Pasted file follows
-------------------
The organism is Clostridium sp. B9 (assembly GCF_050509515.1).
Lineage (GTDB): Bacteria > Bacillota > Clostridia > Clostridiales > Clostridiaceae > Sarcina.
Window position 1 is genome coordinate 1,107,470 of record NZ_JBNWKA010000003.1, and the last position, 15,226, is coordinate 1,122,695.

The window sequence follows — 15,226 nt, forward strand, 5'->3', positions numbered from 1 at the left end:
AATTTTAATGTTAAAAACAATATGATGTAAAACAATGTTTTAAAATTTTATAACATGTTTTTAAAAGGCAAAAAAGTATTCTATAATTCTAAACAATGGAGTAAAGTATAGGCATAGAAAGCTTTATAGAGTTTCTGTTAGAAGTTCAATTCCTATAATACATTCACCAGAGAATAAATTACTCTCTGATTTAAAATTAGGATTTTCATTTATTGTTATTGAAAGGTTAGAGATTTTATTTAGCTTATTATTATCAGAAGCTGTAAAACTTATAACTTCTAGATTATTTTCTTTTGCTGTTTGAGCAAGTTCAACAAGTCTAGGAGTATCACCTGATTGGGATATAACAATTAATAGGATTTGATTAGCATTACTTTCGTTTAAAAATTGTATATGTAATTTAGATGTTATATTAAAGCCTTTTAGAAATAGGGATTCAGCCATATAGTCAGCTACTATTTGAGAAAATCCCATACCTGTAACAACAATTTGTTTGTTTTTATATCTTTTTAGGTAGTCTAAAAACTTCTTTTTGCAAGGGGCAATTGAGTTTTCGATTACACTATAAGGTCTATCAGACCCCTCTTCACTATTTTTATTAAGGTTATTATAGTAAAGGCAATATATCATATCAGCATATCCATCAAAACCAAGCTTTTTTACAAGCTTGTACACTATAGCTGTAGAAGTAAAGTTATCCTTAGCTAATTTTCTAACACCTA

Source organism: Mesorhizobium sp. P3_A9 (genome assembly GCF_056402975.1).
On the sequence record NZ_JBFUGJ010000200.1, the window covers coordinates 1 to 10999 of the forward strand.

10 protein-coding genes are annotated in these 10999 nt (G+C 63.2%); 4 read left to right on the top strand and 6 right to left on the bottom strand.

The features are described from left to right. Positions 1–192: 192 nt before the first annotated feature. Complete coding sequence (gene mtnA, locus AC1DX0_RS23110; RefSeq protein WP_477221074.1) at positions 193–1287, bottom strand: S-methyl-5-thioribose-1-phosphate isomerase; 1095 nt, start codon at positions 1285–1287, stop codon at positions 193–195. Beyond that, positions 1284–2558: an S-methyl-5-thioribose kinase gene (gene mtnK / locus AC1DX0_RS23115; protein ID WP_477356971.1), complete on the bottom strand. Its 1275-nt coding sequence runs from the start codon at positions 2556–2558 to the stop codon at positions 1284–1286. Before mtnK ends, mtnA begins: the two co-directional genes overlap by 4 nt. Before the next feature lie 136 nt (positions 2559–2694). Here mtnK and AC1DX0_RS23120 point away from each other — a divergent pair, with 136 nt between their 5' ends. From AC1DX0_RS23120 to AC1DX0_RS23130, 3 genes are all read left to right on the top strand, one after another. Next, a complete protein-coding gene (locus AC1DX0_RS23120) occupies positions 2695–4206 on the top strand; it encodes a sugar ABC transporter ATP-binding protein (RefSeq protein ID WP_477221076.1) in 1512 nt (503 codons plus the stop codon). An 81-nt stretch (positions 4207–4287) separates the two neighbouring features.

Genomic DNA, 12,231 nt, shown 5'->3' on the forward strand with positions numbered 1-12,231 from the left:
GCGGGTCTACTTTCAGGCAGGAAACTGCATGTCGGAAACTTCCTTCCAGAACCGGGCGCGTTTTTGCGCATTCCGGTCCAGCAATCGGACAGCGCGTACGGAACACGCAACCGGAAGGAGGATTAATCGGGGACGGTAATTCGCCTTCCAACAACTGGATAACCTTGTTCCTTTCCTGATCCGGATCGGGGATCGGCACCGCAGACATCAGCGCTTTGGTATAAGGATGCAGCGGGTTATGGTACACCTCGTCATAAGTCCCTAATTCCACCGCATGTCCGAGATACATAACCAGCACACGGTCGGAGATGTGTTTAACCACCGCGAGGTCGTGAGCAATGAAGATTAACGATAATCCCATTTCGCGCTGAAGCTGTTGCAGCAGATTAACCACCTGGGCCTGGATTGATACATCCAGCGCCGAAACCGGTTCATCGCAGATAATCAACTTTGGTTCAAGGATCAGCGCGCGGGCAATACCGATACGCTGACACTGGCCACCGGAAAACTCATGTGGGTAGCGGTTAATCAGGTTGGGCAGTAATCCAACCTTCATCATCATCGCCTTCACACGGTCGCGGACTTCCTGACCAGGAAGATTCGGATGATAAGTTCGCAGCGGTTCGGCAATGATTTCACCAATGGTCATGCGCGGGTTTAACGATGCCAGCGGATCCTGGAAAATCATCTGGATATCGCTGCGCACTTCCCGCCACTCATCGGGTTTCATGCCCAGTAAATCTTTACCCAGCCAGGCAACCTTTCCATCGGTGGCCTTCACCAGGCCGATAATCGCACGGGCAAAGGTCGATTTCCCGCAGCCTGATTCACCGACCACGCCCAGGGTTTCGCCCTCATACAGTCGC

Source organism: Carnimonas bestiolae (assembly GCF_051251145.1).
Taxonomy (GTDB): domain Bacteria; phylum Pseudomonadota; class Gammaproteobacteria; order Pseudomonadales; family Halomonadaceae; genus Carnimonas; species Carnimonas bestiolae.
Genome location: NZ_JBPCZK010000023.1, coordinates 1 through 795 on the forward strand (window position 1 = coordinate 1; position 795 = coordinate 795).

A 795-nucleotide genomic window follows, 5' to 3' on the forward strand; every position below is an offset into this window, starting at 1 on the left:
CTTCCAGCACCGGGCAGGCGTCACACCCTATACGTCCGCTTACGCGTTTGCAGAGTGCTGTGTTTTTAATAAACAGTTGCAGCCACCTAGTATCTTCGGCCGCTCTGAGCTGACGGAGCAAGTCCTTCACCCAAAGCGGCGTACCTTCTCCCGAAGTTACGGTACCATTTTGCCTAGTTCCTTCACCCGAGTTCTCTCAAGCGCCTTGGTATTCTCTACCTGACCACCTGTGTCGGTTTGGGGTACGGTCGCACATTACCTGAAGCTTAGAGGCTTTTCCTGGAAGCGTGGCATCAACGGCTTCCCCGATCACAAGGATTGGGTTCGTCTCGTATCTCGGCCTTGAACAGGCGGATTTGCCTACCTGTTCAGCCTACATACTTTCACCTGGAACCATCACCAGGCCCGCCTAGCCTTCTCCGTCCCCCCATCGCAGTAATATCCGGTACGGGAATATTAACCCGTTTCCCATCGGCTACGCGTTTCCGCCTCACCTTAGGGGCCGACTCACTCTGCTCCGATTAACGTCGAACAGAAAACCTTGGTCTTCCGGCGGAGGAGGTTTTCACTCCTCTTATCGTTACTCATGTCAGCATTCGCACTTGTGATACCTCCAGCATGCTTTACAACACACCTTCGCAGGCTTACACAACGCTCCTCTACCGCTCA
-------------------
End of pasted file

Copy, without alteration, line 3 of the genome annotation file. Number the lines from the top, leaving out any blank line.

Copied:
Window position 1 is genome coordinate 1,107,470 of record NZ_JBNWKA010000003.1, and the last position, 15,226, is coordinate 1,122,695.